The Cabrillo Festival of Contemporary Music ends its season on Sunday night with two works by jazz trumpeter and composer Wynton Marsalis. Nicola Benedetti, who will be playing his Violin Concerto, and for whom it was written worked with him throughout its creation. Also on the program is the West Coast premiere of his Blues Symphony.
There’s more information about Sunday’s program (and Saturday night’s ‘Secret Songs’ concert) at the Cabrillo Festival website.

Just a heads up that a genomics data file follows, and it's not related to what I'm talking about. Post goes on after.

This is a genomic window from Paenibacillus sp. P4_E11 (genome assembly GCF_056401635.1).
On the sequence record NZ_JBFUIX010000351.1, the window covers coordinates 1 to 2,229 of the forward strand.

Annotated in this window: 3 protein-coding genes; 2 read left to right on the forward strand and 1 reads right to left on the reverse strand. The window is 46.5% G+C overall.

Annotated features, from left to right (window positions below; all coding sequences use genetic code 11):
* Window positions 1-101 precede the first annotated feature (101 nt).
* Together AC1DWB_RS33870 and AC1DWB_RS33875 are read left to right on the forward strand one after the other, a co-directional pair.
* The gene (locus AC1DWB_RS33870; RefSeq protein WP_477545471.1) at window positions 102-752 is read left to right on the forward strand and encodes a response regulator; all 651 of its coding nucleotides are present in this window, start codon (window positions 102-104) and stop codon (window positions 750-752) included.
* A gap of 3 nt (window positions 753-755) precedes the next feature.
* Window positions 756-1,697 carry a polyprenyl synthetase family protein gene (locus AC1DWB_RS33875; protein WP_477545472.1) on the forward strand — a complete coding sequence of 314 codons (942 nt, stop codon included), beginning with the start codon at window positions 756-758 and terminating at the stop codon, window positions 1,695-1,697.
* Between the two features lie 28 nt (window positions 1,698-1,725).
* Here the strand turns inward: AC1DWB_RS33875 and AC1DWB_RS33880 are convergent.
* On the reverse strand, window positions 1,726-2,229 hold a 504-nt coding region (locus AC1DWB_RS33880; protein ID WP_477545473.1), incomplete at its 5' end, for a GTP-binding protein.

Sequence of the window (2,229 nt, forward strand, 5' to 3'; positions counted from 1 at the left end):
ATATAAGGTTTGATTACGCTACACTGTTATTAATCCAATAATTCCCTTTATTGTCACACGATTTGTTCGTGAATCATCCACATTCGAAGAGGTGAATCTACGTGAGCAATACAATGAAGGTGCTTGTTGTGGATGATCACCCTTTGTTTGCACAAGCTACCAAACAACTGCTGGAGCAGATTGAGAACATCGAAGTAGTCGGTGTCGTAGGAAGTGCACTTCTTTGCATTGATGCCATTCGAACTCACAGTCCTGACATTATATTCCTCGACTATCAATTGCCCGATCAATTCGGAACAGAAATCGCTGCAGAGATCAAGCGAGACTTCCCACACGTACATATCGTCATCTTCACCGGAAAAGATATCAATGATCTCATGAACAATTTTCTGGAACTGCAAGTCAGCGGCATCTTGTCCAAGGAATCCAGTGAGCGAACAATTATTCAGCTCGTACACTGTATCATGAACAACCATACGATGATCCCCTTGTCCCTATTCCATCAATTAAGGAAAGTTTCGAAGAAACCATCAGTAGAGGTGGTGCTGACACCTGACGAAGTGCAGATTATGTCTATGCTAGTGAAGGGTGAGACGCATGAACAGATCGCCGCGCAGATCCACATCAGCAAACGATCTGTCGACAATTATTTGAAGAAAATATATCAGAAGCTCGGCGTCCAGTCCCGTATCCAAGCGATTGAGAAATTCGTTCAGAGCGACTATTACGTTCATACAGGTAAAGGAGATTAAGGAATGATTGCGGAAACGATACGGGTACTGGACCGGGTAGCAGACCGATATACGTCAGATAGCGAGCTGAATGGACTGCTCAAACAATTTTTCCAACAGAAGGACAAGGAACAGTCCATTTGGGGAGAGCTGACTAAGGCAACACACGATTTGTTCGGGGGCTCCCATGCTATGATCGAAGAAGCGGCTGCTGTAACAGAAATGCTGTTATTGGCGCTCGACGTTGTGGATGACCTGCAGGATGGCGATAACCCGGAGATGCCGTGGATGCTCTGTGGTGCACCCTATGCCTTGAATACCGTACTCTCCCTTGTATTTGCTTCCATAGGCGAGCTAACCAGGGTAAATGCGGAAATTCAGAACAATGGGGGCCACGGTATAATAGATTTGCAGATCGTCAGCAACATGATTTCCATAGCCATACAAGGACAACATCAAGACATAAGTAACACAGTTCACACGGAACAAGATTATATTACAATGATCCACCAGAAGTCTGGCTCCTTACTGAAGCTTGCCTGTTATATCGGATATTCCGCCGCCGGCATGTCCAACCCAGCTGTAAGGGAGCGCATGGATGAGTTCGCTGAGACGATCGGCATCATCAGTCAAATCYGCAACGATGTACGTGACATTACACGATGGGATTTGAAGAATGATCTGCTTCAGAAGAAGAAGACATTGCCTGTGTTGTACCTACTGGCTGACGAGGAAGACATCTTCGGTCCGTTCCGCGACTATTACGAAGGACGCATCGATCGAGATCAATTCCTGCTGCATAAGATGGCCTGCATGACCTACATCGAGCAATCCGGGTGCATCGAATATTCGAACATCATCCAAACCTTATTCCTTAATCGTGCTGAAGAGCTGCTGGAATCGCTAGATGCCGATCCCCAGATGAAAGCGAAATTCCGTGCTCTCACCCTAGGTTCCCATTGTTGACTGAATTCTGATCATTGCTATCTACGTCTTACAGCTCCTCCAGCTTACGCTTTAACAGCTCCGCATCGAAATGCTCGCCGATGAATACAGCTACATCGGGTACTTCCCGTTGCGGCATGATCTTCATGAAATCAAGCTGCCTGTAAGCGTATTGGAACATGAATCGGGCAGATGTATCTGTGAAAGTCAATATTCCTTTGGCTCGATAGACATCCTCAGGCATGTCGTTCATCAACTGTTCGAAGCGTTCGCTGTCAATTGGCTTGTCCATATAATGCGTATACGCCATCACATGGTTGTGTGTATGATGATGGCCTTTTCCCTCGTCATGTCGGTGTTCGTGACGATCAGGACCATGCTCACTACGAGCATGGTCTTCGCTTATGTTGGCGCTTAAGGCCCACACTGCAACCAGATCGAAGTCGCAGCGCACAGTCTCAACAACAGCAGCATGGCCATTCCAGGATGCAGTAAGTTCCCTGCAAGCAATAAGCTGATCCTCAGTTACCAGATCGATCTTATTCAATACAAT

The process of writing a concerto throughout history has often involved composers conferring with their soloists, and in that regard, this case was no different. “He just asked a million and one questions about the instrument, and I think really tried to get into the heart and soul and feel of the instrument,” Benedetti says. “The process was quite lengthy. We were communicating all the time, from the first few notes that he wrote of the concerto. So there was no constant weighted silence, and then suddenly I saw the final product. There was never really a moment like that.” Part of the need for the collaboration was because his real comfort zone as a composer was more closely tied to the jazz tradition. “He hadn’t written very much at all for symphony orchestra without the addition of a jazz band. So he was correcting and improving things throughout the entire time… His creativity, his ability to come up with new ideas and to write new melodic lines and new techniques is incredible. There’s kind of never a limit to what he’s able to create in his mind.” In the concerto, the solo fiddle suite that he also wrote for her, and the Blues Symphony, you can hear his musical roots and voice come through. “His musical language, it’s extremely distinct and recognizable, and even if he wanted to escape that, he can’t. I mean, that’s just the mark of many musicians and many composers.”